which is consistent globally – ultimately, this is what makes a franchise and a brand. It is important to have a local manager but it’s more important to have the right local manager. My motto for franchising is that we have to think global and yet also be able to act local. The first franchise is the hardest to set up. Yet for Tommy Hilfiger, my partners Joseph Borg and Simon Galea had been established in retail and fashion for a number of years so this facilitated the process. We are now also looking at expanding the franchise overseas and we hope to do so by 2012. With regards to the ChooseToTravel.com group of travel websites we first launched ChooseMalta.com six years ago and we now

own and manage over 70 destination-specific travel websites. We are currently working on a franchising model to have local experts in different countries as franchisees for the various domains, such as ChooseItaly. com and ChooseDubai.com. I’m not an expert on franchising and I’m also sure that there are better qualified, more successful and experienced local entrepreneurs. Nonetheless, speaking from my limited experience I think that the biggest misconception that one can have when dealing as a franchisor or franchisee is the assumption that if it works in Malta it will work overseas or vice-versa. Like any business proposition there is an element of risk, yet the basic groundwork, franchise or not, has to be done.

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Melo Hili Mr Hili is managing director of Premier Capital Ltd.

I think there is no singular answer to at what stage of its business a company should consider franchising. As is the general case in business, one has to constantly be on the lookout for opportunities and then seize the right ones. Obviously the success of any undertaking is hugely facilitated by having the right people in place – people who are flexible and who can quickly adapt to and improve processes. Franchising is in fact very much about the adoption of processes. Common processes are an intrinsic strength of franchises and help guarantee the delivery of a consistent product of the highest quality. Local insights and integration are hugely important even to companies of the size of McDonald’s. Having a clear understanding of the demands and preferences of a local audience is key. Furthermore understanding the business terrain present in the country one is operating and knowing how to navigate through this can hugely facilitate matters and ensure one is always ready to hit the ground running. This is generally also facilitated by continuously adding to one’s professional network.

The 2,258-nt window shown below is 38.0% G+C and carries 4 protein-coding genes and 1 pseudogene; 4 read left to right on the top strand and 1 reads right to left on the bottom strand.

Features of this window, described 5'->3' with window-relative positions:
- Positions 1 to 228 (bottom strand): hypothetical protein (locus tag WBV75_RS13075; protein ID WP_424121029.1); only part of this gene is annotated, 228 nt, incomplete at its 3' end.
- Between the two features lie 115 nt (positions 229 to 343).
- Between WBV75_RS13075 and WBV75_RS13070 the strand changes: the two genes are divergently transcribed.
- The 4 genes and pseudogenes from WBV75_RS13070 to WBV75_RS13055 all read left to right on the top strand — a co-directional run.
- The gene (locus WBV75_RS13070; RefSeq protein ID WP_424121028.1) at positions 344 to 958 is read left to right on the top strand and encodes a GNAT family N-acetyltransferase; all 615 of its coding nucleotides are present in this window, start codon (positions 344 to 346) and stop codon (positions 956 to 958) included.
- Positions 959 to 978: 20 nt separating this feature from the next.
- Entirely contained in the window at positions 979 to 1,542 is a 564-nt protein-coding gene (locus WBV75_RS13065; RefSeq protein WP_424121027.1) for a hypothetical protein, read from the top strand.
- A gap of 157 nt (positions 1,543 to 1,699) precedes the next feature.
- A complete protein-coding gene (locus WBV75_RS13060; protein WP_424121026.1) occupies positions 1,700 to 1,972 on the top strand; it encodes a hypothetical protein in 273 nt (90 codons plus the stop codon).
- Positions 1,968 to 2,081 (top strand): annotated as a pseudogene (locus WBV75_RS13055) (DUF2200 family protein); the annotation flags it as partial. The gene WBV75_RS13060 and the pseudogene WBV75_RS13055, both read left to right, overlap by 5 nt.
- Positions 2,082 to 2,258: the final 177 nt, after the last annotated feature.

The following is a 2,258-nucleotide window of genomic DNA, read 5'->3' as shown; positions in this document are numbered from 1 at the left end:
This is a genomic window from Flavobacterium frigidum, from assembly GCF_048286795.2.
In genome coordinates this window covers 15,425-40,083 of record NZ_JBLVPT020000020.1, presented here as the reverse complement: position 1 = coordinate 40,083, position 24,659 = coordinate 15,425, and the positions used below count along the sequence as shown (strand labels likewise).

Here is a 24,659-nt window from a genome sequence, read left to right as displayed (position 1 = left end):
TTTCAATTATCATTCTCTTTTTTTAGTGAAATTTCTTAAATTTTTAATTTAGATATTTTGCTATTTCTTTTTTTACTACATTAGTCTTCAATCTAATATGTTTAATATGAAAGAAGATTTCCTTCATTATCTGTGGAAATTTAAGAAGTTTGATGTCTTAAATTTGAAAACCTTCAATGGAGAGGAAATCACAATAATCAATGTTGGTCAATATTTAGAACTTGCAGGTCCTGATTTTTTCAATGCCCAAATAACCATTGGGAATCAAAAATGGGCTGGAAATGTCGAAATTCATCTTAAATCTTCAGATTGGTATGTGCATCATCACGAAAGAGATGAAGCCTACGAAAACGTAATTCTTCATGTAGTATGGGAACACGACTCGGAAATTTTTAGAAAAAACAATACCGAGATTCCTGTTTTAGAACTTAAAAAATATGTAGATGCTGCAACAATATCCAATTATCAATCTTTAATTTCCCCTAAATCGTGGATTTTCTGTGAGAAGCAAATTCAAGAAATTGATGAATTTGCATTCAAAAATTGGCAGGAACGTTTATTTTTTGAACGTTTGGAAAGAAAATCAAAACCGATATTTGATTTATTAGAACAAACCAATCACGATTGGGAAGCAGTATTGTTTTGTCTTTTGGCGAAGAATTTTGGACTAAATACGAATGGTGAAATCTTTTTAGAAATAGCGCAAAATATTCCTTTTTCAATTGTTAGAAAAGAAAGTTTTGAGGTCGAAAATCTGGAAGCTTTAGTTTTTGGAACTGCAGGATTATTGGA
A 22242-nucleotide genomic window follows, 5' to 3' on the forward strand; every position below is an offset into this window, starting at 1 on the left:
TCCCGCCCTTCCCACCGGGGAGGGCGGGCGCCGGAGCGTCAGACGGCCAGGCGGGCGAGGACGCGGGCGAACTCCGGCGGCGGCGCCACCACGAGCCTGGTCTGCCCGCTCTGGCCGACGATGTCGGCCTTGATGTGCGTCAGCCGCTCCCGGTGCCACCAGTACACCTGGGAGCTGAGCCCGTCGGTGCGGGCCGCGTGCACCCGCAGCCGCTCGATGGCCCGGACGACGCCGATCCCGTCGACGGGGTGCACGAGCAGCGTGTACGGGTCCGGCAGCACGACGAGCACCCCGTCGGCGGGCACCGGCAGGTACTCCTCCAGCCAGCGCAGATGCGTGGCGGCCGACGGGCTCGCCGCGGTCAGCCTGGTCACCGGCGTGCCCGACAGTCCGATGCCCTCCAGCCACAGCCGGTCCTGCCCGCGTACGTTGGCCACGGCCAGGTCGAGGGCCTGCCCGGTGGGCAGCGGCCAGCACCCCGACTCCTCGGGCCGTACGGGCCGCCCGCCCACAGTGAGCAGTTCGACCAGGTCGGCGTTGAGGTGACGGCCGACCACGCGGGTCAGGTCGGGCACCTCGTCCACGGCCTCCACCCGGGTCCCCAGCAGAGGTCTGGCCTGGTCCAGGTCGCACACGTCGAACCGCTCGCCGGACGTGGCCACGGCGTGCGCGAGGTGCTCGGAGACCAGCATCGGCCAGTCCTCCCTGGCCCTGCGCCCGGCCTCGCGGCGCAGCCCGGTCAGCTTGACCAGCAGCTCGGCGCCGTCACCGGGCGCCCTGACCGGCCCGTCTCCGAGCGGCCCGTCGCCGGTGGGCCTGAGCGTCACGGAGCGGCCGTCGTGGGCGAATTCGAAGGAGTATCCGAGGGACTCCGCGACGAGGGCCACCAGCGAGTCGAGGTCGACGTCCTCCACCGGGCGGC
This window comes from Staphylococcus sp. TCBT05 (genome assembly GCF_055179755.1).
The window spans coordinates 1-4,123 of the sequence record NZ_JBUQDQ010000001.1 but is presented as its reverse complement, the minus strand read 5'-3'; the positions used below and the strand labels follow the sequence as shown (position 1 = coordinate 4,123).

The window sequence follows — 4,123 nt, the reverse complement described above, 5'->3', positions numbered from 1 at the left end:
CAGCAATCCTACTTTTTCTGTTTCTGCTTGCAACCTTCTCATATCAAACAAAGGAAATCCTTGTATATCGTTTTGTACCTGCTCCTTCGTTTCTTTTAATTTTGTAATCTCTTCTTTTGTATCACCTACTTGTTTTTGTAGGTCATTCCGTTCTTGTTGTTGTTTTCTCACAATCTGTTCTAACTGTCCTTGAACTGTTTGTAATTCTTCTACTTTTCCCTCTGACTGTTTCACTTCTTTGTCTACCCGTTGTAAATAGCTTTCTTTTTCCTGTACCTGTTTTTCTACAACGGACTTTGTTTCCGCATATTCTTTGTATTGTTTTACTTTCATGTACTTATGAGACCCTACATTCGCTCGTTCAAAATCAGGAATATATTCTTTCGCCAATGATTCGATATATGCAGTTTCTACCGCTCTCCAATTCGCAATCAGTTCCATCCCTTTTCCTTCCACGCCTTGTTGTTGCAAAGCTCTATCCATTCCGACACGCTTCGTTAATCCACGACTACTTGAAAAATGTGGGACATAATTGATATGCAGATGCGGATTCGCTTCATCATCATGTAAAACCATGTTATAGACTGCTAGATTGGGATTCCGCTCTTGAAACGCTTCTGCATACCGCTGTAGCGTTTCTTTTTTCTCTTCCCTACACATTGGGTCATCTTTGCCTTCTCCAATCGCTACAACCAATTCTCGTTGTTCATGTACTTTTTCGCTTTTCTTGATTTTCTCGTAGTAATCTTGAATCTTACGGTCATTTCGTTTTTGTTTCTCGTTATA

The business terrain is constantly changing and one must remain flexible and constantly updated so as to ensure one is seizing all opportunities. 18 - Money / Issue 04

The first franchise is the biggest learning experience as one is starting from nothing – but from there on the learning never really stops. We are currently involved with McDonald’s in four markets across two very distinctly different regions of the world and everyday we learn something new and face new challenges. Processes help deliver a clear and consistent approach – however the business terrain is constantly changing and one must remain flexible and constantly updated so as to ensure one is seizing all opportunities. It is also important not to allow one’s processes to hinder growth and development and one must constantly continue to challenge the status quo. With regards to franchising pitfalls, I don’t think there are general pitfalls that are common to all – I think there are opportunities and threats as in every business venture. The fact is that there is no silver bullet to success and one has to be ready to work as hard, if not harder, than one would in a non-franchised business. In our experience, being part of a company like McDonald’s means we are constantly pushing ourselves to do more and to do better. The up side is that a good franchising partnership can really lead to a fruitful and successful relationship for all involved.


Alex Scicluna Mr Scicluna is chief executive officer of Jubilee Group of Companies. Any company wishing to expand through franchising would require a reproducible product or service and detailed documentation of all the policies and procedures necessary for a potential franchisee to follow successfully. In the case of Café Jubilee, it was only after the bistro concept had been honed and reproduced in three separate locations in Malta and Gozo and seen to function smoothly for several years that the decision to franchise the concept was taken. Although it was seen at the time that Café Jubilee had saturated the local market, this does not have to be a

requirement for a company to seek expansion overseas. Retaining control through a local manager naturally depends on the nature of the franchise agreement that is put in place. In some instances control of the observance of the terms of agreement requires the presence of a local manager, but this is not necessarily always the case. Modern-day technology can be a very useful tool and the provision of back-office services to a franchisee is but one way of achieving this remotely. The first franchise is a glass ceiling that may seem impenetrable before the

Basic types of franchising Investment franchise The franchise owner puts up substantial funds to capitalise on a high-cost franchise system and, although retaining overall strategic management, invariably hires others to manage the franchise outlet. Examples are hotel and restaurant franchises.